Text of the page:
Published: 01 May 1964
... Coutinho made still another contribution to Brazilian independence by his direct transfer of some of the enlightened ideas of eighteenth-century Europe to Brazil. In 1794 he was named Bishop of Pernambuco. Due to delays not at all uncommon in that period, he did not depart from Lisbon until late in 1798...
Journal Article
Hispanic American Historical Review (1968) 48 (4): 608–631.
Published: 01 November 1968
... with the north and to pay for the import of wood and grain. 9 “The two cities of Lisbon and Oporto may be justly considered as the two eyes of Portugal,” commented the traveler Arthur Costigan, “for here centre the whole riches of the country and all their trade with foreign nations, and their own possessions...
Journal Article
Hispanic American Historical Review (1967) 47 (2): 314–319.
Published: 01 May 1967
... in Spanish and Portuguese History” and was chaired by J. H. Parry, Harvard University. In his paper, “Late Medieval Lisbon,” A. H. de Oliveira Marquês, University of Florida, reviewed the origins and early development of Lisbon, first as a probable Iberian foundation, next as a Roman provincial dependency...
Journal Article
Hispanic American Historical Review (1970) 50 (4): 715–730.
Published: 01 November 1970
...Stuart B. Schwartz 2 Henrique da Gama Barros, História da administração pública em Portugal (2nd ed., 11 vols., Lisbon, 1945-1954), III, 256-258; Marcello Caetano, “As Cortes de 1385,“ Revista Portuguêsa de Sistória , Y (1951), 5-86. See also Antonio Borges Coelho, A Revolução de 1383...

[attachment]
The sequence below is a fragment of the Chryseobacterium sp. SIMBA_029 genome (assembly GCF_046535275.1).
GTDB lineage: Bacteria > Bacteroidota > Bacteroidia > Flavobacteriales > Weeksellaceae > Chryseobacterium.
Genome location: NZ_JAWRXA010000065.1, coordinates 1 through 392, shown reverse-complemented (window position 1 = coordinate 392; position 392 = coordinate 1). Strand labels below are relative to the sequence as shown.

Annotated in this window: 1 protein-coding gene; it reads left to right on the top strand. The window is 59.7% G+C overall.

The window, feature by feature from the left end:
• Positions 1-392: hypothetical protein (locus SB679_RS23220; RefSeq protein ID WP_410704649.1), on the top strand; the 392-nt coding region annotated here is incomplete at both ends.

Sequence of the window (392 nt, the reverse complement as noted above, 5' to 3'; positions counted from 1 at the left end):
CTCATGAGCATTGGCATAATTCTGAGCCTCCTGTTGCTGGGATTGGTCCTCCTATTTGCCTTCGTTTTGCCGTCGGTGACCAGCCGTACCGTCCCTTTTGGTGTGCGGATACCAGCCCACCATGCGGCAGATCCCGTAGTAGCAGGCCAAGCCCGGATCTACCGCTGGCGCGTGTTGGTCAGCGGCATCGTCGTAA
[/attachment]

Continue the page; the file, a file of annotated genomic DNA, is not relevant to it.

Journal Article
Hispanic American Historical Review (1993) 73 (4): 639–662.
Published: 01 November 1993
... comprise the interrogation records, they are written in the third person. 48 Law of Mar. 20, 1720, quoted in David Higgs, “Portuguese Migration Before 1800,” in Higgs, Portuguese Migration in Global Perspective , 18. 47 The Inquisition of Lisbon’s jurisdiction included all the Portuguese...
Journal Article
Hispanic American Historical Review (1972) 52 (2): 203–214.
Published: 01 May 1972
... repoblación del país (Zaragoza, 1951); and Valdeavellano, Curso de historia , pp. 242-243. For Portugal see Virgínia Rau, Sesmarias medievais portuguêsas (Lisbon, 1946). 20 Menezes, Plano da reforma , pp. 41-43. 19 It may be recalled that at the battle of Alfarrobeira (1449), most...
Journal Article
Hispanic American Historical Review (2016) 96 (2): 364–366.
Published: 01 May 2016
... when interest among global historians in these topics is on the rise again. Myrup starts his story roughly with the Portuguese restoration and the end of Spanish Hapsburg rule, when noblemen stormed the royal palace in Lisbon on December 1, 1640. They deposed the Spanish vicereine and killed...
Journal Article
Hispanic American Historical Review (1978) 58 (1): 41–61.
Published: 01 February 1978
...F. W. O. Morton The Inspector of the Reais Cortes was responsible for administering a system which combined direction and control by the royal authorities in Cairú, Salvador and Lisbon with considerable scope for initiative on the part of the inhabitants of the forest district. In particular...